A weekend interview with ...
... members of Congress George Miller, D-California, and Kathy Castor, D-Tampa. Miller and Castor recently visited with area school leaders and teachers to talk about proposed changes to the No Child Left Behind Act, which Miller, chairman of the House Education and Labor Committee, helped write. They talked with reporter Jeff Solochek about the legislation.
I want to make sure people understand the importance of the No Child Left Behind law and what it means to the people here in Florida. Because Florida has a dichotomous system right now, where people have a feeling that it does one thing and then it does another. Why are you here in Florida to talk to these people about this?
GM: One of the reasons is you have had this constant back and forth between the state accountability system and the federal accountability system. And that’s created a whole lot of tension very similar to the situation in California. Congresswoman Castor has talked about this since she first came to Washington. She’s been raising these issues with me. And I thought it would be a good forum to explain the kinds of changes we’re anticipating with the reauthorization of No Child Left Behind. The biggest of course would be the growth model, which would smoothe out many of the differences between Florida and the federal standards, and certainly will make a difference in how we measure the progress the children are making in the system. Instead of comparing one class to another class, we will be making sure that child’s progress over a period of time to see that they’re working toward grade-level proficiency. That will be the biggest change with respect to the dichotomy in the system.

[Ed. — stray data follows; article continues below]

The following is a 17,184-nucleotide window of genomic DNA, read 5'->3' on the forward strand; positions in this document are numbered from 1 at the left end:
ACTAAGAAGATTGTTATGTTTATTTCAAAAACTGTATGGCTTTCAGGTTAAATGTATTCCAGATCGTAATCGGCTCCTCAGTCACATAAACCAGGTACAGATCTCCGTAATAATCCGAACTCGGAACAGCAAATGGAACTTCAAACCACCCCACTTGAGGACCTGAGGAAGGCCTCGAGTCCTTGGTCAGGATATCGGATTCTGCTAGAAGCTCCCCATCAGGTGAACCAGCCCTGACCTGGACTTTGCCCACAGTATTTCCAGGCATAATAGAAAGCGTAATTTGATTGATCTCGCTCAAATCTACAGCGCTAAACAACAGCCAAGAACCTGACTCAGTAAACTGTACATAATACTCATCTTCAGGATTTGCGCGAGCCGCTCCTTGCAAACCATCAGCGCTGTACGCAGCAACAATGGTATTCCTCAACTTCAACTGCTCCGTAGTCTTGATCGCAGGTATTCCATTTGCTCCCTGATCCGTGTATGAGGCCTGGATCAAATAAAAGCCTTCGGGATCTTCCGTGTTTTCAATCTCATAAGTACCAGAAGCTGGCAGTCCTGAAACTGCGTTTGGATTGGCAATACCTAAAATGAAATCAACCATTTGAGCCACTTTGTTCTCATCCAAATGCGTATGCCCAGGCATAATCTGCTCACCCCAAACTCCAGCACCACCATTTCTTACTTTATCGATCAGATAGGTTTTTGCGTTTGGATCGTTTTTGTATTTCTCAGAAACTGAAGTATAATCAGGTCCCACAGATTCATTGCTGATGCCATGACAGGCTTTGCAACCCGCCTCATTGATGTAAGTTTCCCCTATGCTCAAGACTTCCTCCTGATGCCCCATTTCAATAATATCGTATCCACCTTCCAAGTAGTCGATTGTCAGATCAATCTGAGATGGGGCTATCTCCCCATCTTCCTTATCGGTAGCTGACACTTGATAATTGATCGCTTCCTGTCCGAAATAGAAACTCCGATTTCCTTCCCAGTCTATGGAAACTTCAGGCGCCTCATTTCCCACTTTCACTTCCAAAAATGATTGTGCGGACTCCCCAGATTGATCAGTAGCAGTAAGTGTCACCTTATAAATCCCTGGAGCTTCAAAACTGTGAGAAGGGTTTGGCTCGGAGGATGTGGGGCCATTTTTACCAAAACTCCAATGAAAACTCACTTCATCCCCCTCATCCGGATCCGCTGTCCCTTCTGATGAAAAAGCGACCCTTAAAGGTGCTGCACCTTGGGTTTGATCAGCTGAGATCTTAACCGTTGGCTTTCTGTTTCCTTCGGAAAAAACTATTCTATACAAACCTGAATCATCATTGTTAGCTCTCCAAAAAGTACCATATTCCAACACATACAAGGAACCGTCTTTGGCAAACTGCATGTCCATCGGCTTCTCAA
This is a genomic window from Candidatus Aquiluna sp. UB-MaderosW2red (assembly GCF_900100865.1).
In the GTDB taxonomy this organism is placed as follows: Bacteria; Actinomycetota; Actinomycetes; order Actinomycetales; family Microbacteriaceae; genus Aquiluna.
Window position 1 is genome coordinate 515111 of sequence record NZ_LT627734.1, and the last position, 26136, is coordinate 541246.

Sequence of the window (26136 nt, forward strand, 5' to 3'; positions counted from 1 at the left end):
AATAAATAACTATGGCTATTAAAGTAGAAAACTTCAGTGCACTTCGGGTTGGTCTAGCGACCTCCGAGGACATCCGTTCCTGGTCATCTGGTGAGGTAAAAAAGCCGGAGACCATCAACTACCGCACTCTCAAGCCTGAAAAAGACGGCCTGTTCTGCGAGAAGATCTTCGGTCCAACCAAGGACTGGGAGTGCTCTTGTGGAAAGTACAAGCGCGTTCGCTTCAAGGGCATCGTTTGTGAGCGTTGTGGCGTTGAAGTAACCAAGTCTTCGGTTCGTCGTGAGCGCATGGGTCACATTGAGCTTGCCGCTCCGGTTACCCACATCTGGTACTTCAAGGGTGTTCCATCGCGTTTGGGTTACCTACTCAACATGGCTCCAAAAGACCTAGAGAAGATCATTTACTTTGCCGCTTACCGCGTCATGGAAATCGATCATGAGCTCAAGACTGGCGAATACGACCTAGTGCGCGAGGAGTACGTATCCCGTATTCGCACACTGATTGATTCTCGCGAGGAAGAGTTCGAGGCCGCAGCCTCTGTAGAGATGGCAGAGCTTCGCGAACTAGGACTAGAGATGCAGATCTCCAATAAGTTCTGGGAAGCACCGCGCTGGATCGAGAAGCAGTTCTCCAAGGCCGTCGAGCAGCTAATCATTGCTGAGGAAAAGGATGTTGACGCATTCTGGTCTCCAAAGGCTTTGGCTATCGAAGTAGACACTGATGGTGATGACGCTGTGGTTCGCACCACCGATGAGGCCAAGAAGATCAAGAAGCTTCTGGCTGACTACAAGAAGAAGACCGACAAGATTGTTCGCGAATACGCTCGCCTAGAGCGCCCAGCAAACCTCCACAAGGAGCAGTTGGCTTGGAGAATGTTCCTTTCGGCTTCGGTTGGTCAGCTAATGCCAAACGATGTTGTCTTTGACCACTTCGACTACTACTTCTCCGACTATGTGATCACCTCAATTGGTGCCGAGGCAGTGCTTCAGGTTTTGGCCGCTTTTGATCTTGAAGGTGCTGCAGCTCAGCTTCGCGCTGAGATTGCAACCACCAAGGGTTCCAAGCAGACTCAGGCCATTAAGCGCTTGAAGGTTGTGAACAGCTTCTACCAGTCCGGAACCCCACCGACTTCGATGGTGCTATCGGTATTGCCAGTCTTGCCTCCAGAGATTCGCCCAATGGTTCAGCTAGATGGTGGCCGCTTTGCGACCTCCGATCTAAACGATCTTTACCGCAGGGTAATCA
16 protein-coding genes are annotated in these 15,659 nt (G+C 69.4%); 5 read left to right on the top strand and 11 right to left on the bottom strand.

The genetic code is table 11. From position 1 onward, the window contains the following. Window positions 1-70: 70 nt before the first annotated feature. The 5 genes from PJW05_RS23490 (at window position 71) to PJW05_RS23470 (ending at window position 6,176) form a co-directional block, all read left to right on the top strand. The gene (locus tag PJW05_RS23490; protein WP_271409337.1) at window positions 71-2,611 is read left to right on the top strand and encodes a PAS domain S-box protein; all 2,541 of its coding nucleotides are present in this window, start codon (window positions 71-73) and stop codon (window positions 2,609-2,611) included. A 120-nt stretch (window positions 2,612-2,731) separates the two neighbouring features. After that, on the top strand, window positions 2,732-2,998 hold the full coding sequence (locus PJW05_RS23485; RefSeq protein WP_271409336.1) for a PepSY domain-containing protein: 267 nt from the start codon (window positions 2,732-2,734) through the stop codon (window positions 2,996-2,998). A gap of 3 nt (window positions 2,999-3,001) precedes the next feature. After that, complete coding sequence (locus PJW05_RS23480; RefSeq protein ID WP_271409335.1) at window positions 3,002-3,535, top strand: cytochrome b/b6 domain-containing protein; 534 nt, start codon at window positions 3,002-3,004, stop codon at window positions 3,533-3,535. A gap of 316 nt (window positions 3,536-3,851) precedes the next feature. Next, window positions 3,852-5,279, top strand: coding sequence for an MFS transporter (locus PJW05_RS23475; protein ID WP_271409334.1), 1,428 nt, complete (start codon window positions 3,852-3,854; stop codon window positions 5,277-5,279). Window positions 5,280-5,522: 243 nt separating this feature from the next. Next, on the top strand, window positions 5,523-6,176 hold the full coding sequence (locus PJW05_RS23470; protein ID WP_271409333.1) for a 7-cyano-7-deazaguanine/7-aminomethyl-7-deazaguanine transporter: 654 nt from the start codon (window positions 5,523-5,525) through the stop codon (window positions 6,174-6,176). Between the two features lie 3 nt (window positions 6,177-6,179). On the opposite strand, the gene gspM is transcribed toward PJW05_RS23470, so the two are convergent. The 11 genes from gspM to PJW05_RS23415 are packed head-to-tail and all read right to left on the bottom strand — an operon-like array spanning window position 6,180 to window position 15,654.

Congresswoman, you brought him here. You’ve been harping on this issue for a while. Why have you decided to focus on this issue and what do people here need to be thinking about as this bill moves forward?
KC: Well, I’m fortunate to be representing some of the biggest districts in the country, here in Hillsborough, Pinellas and Manatee. And the public schools serve hundreds of thousands of children. And parents have very high expectations, as do we. But the problem is the way that No Child Left Behind and Florida’s FCAT system have been implemented is irrational. And frankly at the state level, over the past years, they’ve taken the easy way out. And parents now have come to recognize, and teachers as well, that you cannot base an accountability system on one single test at the end of the school year. There are so many other factors that go into children’s education. So the reform effort, which is looking positive at this point, is going to take a look at those different factors and make it a more rational accountability system. Because we’re doing great things in the school systems. Does it make sense for a school to be graded an A school under Florida’s system and then under the federal No Child Left Behind it doesn’t make adequate yearly progress? Parents are throwing up their hands and saying, What does this all mean?
You’ve thrown out the issue of multiple measures. My recollection is that Florida looked at multiple measures and then did away with it because they didn’t want schools to be graded, basically, on whether a kid had lice on a day or not - essentially to have attendance counted in achievement. How would you balance that?
GM: We wouldn’t allow those multiple measures. When people talk about multiple measures ... we’re talking about measures that drive positive behavior, drive achievement and give you a better picture of how that student, how that school is doing.